In May of 2011, a group of Stanford students, concerned about the state of foreign policy discourse on campus, started the Alexander Hamilton Society (AHS) at Stanford. The new chapter is part of a nation-wide organization that started in March 2010 and that has quickly spread to 26 college campuses across the nation, including two professional chapters in New York and Washington D.C.
The national organization describes itself as “an independent, non-partisan, not-for-profit
organization dedicated to promoting constructive debate on basic principles and
contemporary issues in foreign, economic, and national security policy.” It takes its name after Alexander Hamilton, the United State’s first Secretary of the Treasury and a proponent of a strong national military.
Josh Alvarez ’12, the President of Stanford’s chapter and an International Relations major, explains the reason for launching AHS at Stanford. “The national dialogue right now, especially on college campuses, about US foreign policy and US involvement in the world, has become less and less informed and become much more subject to ideological battles,” he stated.
The Alexander Hamilton Society, often compared to the Federalist Society in law schools, kicked off their first event in May with Randall G. Schriver, the former Deputy Assistant Secretary of State for East Asian and Pacific Affairs. At least 50 people showed up to listen to Schriver’s analysis of US-Chinese relations over the past decade.
“AHS plays an important role in dispelling myths that might be falsely perpetuated outside of Stanford,” stated Treasurer Mike Ponce ’12. Speaking about the Schriver event on US-Chinese relations, he said, “It cleared up many misconceptions I previously held. I doubt I was the only one who left with a greater understanding of that relationship.”
The organization is independent and non-partisan, yet it strives to represent alternative perspectives that do not always make it into university classrooms. Alvarez stated, “In international relations the liberal internationalist narrative dominates how classes are taught.” For him, AHS will act to “bring in things like a more balanced debate and more balanced perspective on serious topics from national security to foreign policy.”
But Stanford does have members of the Hoover Institution, who generally share more of those alternative perspectives, teaching classes. Condoleezza Rice, former Secretary of State, teaches an application-only class during winter quarter called “Challenges in American Foreign Policy.” Abbas Milani, another Hoover Fellow, teaches international relations courses on Iran.
Alvarez admits that Stanford’s Hoover Institution “is a serious plus compared to some other schools.” Though he still feels that Hoover Fellows have trouble being heard among the student body. “AHS serves as a platform for both sides to convene on equal footing to provide sort of a mega-phone for this other perspective that just seems to be not really existent in class today,” he said.
Before AHS, foreign policy interest at Stanford seemed to centralize in International Relations or Political Science majors, occasional anti-war activism, ASSU senate discussions, and talks by Hoover Fellows. But AHS aims at increasing what they believe is an overall lack of awareness on campus about international politics and foreign policy.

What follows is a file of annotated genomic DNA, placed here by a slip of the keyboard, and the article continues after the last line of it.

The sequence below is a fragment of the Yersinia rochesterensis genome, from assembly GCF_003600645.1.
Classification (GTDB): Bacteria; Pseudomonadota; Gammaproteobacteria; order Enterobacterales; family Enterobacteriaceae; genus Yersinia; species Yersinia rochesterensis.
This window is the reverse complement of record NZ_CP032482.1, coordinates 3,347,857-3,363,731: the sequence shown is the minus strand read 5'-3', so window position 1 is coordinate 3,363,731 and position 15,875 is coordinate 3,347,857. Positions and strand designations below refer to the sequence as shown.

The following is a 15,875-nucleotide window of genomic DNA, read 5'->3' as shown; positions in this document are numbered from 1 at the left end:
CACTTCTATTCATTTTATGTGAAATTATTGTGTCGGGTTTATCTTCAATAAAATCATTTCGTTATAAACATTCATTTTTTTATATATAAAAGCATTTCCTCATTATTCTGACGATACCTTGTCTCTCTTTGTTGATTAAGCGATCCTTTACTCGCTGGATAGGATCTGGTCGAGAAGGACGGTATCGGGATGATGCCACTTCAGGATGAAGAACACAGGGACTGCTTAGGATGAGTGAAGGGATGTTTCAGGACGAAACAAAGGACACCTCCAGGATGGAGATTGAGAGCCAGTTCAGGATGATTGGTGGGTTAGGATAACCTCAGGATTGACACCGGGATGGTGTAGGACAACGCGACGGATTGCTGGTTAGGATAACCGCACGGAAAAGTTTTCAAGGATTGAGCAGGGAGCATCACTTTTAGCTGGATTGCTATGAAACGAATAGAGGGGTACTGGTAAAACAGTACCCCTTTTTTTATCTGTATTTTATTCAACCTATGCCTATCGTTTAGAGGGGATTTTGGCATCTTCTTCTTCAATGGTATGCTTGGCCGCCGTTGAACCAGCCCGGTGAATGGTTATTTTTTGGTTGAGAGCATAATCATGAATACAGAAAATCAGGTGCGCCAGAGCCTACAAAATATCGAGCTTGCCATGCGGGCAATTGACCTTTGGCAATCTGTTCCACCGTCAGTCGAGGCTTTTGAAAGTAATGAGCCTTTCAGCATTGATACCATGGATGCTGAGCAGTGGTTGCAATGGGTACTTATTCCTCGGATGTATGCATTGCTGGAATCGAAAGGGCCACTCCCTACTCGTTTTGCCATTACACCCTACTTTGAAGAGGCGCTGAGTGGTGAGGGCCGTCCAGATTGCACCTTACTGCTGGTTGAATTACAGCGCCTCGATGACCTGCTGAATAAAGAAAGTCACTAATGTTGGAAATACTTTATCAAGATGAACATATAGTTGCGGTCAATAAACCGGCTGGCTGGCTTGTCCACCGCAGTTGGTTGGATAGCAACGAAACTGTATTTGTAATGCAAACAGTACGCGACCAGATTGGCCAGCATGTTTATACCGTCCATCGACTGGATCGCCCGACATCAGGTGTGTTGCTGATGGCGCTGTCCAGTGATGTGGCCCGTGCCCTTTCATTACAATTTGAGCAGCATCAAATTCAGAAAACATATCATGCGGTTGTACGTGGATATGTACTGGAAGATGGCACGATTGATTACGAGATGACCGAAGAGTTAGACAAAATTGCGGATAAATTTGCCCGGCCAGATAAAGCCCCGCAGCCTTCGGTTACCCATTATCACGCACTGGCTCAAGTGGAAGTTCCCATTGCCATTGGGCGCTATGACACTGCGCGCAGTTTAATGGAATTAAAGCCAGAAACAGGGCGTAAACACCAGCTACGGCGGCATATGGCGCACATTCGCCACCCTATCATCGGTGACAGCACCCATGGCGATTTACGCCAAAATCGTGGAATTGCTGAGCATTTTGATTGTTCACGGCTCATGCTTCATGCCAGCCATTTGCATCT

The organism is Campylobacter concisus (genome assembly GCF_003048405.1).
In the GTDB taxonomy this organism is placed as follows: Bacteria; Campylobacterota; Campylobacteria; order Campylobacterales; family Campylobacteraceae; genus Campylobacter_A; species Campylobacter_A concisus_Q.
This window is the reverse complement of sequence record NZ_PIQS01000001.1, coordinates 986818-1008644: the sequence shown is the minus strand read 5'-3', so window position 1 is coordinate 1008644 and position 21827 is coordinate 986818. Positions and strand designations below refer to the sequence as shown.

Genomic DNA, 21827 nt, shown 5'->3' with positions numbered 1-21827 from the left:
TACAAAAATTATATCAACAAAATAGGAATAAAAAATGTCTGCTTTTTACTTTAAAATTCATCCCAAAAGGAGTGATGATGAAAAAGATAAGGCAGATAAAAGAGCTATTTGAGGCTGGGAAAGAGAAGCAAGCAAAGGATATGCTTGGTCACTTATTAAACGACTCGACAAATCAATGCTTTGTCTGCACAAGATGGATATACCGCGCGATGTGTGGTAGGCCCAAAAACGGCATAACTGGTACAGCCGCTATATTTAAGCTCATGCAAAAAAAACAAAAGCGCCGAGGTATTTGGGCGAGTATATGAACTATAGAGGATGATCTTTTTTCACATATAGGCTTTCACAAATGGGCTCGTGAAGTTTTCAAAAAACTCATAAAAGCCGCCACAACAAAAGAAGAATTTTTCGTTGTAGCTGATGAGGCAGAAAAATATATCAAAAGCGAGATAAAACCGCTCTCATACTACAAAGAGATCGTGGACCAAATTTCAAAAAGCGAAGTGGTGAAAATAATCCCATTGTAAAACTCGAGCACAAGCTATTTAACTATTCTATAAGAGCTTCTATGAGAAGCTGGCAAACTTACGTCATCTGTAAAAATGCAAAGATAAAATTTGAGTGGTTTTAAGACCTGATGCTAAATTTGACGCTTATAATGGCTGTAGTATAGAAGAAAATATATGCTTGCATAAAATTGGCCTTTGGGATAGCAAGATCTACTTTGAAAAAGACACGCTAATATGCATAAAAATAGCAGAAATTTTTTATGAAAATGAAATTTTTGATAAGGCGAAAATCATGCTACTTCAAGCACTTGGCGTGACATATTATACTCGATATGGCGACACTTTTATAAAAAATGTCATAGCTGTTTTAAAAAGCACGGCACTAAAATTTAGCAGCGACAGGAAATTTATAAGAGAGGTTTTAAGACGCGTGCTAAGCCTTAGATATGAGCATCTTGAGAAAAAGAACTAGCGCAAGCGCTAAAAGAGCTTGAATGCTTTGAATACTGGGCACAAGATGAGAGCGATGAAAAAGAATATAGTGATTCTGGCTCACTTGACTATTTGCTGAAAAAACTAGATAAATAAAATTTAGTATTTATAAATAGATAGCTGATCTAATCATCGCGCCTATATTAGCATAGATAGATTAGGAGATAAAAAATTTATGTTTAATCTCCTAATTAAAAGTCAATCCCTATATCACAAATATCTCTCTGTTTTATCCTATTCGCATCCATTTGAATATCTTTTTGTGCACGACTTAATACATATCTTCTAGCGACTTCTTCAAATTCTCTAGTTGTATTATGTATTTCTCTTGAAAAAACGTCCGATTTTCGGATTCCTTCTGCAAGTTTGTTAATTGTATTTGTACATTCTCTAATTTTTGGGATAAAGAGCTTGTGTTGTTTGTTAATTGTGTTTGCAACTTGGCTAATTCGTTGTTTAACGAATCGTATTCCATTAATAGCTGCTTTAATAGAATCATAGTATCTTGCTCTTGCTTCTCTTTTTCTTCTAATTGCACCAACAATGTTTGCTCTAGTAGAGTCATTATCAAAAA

“Foreign policy dialogue is existent but largely unnoticed by much of campus,” Ponce remarked, in response to a question about the state of foreign policy awareness among the student body. He continued, “Many students believe that policy decisions don’t affect us so we might ignore them in favor of something more immediate.”
In resolving this perceived absence of international dialogue on campus, Alvarez wants AHS to “serve as a vehicle for informing” the student body on the most important issues, but informing through multiple perspectives.
For him, interest in foreign policy goes beyond just Political Science and International Relations majors. He stated, “Whether [they’re] an engineer or a computer scientist there are a lot of things that happen in international systems that really do affect their futures and their industry.”
Ponce echoed that sentiment, stating, “As students of one of the best universities in the world, we are responsible for knowing about the world we are about to enter regardless of our immediate role. As we prepare to lead the country in the next 10 to 20 years, we need to be aware of the environment we will soon enter upon graduation.”
Akin to what is happening in Washington right now, Alvarez believes students should be most aware of the United States’ debt problem. “There is a very, very close relationship between the state of our economy and our ability to engage abroad,” he stated.
This quarter AHS plans on hosting two different debates between professors both within Stanford and from the outside, as well as hosting a speaking event. The organization stresses their hope that more students will get involved, and particularly that more students will want to get involved in leadership roles. All five of the organization’s current officers will be graduating in May.
“We don’t need to be policymakers to have a place in these discussions or decisions,” stated Ponce, “My hope for AHS is that we can bring these important discussions into mainstream campus life through formal and informal events.”